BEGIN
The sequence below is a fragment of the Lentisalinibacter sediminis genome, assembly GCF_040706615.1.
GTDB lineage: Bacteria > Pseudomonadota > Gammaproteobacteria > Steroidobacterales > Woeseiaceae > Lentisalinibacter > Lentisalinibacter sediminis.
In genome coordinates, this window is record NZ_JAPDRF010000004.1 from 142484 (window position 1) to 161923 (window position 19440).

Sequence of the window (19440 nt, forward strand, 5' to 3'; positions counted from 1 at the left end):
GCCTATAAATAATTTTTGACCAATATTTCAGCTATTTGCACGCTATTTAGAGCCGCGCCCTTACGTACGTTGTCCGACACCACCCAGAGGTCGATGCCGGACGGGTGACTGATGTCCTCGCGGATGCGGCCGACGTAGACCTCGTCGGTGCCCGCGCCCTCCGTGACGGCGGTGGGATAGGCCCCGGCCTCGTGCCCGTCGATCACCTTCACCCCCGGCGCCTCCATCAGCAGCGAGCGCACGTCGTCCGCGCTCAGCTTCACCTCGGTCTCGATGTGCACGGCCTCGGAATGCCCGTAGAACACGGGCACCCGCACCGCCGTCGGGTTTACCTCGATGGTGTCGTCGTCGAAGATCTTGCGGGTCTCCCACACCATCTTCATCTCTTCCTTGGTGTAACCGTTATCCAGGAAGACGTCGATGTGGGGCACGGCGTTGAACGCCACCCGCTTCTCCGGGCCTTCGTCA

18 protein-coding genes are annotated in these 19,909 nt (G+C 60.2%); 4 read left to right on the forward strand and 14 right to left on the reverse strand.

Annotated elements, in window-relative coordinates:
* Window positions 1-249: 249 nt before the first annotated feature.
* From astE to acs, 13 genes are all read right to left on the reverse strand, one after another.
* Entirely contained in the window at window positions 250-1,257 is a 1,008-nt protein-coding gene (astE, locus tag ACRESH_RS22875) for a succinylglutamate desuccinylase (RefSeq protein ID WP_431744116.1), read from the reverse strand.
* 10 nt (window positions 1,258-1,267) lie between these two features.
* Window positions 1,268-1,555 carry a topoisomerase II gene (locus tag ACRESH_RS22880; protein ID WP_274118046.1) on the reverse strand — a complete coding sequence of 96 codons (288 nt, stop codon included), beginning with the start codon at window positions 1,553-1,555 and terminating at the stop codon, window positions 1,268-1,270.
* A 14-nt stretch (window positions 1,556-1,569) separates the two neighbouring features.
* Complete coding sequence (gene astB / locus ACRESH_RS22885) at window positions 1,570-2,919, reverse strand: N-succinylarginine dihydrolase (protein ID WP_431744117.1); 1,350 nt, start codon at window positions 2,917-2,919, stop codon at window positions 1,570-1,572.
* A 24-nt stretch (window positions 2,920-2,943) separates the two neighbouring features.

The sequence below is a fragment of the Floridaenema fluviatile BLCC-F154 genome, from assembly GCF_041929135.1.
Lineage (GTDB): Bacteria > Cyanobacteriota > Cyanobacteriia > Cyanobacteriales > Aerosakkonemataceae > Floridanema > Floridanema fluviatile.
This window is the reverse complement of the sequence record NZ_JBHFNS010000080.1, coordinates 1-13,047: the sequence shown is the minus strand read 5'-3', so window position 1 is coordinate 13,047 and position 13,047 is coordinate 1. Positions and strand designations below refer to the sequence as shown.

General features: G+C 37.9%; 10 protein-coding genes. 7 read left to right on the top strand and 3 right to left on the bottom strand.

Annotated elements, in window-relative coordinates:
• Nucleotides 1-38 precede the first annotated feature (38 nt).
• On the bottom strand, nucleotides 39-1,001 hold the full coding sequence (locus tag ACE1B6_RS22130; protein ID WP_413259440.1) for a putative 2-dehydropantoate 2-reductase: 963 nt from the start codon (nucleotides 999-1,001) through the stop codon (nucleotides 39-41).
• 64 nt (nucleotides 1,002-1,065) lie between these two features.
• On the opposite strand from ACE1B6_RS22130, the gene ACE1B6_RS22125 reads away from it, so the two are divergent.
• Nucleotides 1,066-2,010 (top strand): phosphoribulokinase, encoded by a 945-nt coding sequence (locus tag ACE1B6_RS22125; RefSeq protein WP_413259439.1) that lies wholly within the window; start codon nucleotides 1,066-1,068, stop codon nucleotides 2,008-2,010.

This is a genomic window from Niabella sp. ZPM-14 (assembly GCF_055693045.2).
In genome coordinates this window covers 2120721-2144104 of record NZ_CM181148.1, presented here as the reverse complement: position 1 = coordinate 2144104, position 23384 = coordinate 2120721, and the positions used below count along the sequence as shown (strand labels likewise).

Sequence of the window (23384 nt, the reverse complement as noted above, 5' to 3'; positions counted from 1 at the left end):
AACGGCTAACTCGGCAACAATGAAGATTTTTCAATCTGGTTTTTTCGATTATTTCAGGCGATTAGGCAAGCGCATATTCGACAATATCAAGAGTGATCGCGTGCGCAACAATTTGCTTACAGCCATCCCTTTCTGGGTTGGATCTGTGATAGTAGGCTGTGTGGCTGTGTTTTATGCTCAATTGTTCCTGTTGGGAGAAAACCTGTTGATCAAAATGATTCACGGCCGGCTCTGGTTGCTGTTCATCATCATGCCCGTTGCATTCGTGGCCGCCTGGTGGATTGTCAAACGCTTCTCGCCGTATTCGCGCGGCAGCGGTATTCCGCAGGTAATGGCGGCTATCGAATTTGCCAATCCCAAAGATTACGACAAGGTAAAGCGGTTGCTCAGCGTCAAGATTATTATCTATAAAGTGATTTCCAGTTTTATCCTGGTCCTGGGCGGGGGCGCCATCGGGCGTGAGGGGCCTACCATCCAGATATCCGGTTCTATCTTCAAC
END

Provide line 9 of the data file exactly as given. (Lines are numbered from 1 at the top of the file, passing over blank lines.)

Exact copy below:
* From astE to acs, 13 genes are all read right to left on the reverse strand, one after another.